By John-Henry Westen

WASHINGTON, December 5, 2007 ( – As if in answer to all those who suggested that the upcoming December 7 release of movie ‘The Golden Compass’ would not lead to enticing children into reading the anti-Christian novels by atheist Philip Pullman, Random House has reported a 500% increase in sales of the books.  “More than ten years after its original publication, The Golden Compass has hit USA Today’s Top 50 Best Sellers list, having seen a 500% increase in sales over the last three months,” says the release.

The omnibus edition of Philip Pullman’s complete His Dark Materials trilogy—of which The Golden Compass is the first novel—has moved onto USA Today’s Top 50 list as well.  The Golden Compass has sold over 3.5 million copies in the US to date, and the trilogy has sold over 7 million copies.

And the enticement for the books, written specifically to dissuade readers from Christianity, is set to explode with an aggressive marketing scheme directed at youth.  New Line Cinema, the producers of the controversial film have partnered with giants Coca-Cola, World Wildlife Fund, Sega, Burger King, Wal-Mart, Target, Borders, and Barnes & Noble.

Collectively, the promotional partnerships will result in approximately $50 million worth of advertising support, one billion consumer impressions, and $120 million of media value worldwide. Additionally, New Line has over 75 licensed partners producing hundreds of Golden Compass-related products worldwide, in six different categories including retail, beverage/concessions, non-profit, publishing, home entertainment, and in-book and online.

Numerous Christian voices have spoken out against Pullman’s books, and therefore the film which has brought them new interest.

In addition to the Catholic League campaign against the books, and Catholic Bishop Jerome Listecki’s warnings (see ), Focus on the Family has issued a scathing review via its movie review site Plugged in Online.

The Focus review concludes: “In the final analysis, Pullman has nothing of substance to offer when it comes to concocting an alternative to the Christian faith he detests so venomously. Which is why, perhaps, flowery-but-empty passages and promises like the one above seem to echo those of a well-known serpent”.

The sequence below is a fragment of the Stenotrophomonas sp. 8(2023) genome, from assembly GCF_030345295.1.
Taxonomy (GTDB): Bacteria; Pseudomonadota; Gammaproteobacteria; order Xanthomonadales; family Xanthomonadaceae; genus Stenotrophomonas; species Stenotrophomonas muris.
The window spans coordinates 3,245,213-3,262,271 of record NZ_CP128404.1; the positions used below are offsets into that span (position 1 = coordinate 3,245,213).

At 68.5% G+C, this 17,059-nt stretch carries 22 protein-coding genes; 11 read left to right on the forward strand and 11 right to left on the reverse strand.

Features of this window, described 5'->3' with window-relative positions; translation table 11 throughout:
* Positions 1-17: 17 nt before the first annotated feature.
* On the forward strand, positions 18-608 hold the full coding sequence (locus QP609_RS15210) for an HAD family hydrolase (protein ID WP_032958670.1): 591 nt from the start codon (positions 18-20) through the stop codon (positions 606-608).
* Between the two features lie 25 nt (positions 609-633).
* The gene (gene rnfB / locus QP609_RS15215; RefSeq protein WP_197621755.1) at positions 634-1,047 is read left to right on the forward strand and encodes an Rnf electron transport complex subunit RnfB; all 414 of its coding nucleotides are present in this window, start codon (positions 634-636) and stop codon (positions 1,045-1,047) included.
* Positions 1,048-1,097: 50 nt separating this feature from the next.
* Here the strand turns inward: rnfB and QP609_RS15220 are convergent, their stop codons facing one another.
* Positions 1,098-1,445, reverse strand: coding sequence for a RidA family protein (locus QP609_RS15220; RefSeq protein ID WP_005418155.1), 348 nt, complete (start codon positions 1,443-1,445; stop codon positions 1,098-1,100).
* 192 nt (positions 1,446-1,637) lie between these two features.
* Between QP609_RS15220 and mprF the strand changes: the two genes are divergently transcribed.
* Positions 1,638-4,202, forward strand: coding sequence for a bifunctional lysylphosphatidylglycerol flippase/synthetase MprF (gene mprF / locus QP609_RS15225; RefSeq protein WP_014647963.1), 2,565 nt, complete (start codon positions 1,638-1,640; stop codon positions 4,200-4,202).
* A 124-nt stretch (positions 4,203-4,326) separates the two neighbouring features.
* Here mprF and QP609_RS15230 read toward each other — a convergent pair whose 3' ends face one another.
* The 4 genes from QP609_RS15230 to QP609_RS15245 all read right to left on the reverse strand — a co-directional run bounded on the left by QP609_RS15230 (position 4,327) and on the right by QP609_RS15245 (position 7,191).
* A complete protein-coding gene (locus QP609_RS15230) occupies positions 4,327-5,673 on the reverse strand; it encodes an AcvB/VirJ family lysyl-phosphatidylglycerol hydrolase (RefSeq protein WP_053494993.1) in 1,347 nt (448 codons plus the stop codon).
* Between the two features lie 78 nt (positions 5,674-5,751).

“And lest that comparison sound too harsh, the author himself seems quite comfortable with the association. “[English poet William] Blake said that Milton was a true poet and of the Devil’s party without knowing it,” Pullman has said. “I am of the Devil’s party and know it.” (see: )

For his part, popular Beliefnet columnist Rod Dreher explains why he would never permit his children to view the film.  “One expects that religious parents will keep their children away from the film. ‘But why?’ the question arises from liberals. ‘What are you afraid of?’ My children losing God, especially before they have a firm hold on Him, that’s what,” writes Dreher.

He adds: “At some point they will question the existence of God. I did. It’s normal to do so. I want more than anything else I want for my children, even their own happiness in this life, for them to believe in God, who is their salvation. If you believe in God, and that the loss of God is the worst thing that can happen to a person, then you would sooner give your child a rattlesnake to play with than expose him or her at an early age to the work of a man who openly says he wishes to destroy God in the minds of his audience.”

The pro-God 7 volume series of C.S. Lewis’s Chronicles of Narnia is also being made into a blockbuster movie series in conjunction with Disney. The second movie, Prince Caspian, due to be released next May. A movie trailer can be seen at